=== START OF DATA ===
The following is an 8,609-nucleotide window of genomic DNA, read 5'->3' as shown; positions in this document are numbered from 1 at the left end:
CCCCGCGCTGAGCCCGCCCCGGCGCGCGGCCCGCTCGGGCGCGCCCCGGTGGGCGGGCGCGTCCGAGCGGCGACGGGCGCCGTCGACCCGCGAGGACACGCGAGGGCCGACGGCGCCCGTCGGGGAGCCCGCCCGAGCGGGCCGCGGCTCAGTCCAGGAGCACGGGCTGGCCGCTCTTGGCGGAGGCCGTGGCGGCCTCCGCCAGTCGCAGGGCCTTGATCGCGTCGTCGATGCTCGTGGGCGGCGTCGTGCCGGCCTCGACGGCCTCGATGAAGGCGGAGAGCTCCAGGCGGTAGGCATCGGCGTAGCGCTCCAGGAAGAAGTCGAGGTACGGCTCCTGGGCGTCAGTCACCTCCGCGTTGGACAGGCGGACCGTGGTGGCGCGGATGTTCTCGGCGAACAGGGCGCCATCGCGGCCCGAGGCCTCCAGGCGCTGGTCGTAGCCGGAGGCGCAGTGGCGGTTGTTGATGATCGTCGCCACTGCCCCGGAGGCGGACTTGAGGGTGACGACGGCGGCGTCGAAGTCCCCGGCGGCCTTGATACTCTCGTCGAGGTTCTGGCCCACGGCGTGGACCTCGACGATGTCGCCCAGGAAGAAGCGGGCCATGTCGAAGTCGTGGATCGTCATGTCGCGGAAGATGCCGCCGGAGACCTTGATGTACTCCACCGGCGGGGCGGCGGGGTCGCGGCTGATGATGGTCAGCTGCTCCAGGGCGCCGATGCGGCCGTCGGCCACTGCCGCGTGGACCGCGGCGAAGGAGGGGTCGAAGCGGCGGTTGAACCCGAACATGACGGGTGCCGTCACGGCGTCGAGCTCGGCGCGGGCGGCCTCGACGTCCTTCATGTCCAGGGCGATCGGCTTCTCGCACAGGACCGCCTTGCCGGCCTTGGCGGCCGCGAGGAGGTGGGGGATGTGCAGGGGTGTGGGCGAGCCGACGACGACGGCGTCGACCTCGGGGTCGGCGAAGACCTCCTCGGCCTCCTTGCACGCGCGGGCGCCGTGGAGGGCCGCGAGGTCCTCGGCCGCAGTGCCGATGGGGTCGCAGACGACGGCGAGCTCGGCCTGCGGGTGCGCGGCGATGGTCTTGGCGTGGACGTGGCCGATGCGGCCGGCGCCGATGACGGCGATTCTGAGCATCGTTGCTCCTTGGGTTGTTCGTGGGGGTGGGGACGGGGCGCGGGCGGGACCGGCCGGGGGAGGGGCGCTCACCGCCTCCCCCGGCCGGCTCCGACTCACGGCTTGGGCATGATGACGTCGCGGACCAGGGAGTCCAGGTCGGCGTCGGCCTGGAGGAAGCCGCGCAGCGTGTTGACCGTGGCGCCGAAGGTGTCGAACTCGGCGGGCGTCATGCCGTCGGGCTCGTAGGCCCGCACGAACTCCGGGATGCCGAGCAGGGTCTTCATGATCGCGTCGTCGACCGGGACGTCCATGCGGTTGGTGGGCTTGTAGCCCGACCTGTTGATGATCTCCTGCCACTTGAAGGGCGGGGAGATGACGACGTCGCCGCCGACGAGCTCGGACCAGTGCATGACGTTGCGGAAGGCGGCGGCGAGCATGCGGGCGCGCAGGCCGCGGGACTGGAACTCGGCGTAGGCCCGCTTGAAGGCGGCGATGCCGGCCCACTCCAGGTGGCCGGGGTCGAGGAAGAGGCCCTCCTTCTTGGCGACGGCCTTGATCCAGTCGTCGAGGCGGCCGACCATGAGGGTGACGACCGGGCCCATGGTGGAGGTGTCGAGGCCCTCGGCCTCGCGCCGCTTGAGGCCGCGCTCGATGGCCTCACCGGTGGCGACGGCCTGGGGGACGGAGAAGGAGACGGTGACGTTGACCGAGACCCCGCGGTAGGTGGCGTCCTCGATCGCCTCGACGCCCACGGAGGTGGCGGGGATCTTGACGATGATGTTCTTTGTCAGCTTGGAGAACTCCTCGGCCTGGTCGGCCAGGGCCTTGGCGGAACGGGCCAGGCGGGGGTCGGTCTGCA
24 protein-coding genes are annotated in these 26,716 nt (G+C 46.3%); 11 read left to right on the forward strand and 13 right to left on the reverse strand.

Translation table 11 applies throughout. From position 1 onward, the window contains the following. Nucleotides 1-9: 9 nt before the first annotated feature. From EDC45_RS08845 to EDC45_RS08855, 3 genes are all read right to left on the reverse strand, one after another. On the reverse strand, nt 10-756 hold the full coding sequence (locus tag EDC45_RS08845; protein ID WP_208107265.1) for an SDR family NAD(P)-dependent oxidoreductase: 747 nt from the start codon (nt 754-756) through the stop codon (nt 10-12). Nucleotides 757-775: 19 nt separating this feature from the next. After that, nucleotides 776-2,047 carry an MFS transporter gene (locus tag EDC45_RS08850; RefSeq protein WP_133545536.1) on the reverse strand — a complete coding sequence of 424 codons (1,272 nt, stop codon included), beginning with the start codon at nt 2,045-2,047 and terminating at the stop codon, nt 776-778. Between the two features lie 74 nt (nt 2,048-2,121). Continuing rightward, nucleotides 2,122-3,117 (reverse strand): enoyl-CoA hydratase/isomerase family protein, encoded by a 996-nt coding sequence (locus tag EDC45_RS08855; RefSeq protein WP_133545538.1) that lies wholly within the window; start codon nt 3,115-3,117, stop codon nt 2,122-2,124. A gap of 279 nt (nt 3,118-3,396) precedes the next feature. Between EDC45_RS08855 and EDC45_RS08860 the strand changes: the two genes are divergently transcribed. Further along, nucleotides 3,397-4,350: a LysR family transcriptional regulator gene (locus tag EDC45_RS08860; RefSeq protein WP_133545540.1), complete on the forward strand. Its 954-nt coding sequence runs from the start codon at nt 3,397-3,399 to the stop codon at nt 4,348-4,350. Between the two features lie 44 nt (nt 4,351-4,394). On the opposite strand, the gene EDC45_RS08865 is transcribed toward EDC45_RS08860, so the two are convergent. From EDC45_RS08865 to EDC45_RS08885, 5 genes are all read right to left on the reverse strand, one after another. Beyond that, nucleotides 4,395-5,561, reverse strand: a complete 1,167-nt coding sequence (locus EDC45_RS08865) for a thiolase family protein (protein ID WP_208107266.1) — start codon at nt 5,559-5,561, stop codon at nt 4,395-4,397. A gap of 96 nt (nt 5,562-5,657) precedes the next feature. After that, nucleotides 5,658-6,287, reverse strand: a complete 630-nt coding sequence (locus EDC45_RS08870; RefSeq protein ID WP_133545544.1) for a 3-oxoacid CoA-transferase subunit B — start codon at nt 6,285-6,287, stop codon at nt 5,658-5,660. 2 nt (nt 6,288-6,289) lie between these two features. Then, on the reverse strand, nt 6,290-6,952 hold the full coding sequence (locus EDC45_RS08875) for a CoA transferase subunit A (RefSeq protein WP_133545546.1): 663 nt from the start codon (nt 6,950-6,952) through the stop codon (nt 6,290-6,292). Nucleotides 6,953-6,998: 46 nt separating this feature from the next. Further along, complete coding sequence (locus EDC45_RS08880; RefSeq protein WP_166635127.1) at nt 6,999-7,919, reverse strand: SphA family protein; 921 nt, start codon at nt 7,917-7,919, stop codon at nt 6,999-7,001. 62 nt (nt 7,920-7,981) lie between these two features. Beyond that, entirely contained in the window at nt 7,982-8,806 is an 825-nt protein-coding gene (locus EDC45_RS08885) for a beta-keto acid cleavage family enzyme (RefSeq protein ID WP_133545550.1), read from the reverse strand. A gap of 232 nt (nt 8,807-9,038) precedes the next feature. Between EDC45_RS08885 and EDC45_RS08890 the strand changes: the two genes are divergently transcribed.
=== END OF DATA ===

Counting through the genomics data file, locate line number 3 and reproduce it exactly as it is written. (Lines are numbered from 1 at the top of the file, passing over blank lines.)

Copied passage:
24 protein-coding genes are annotated in these 26,716 nt (G+C 46.3%); 11 read left to right on the forward strand and 13 right to left on the reverse strand.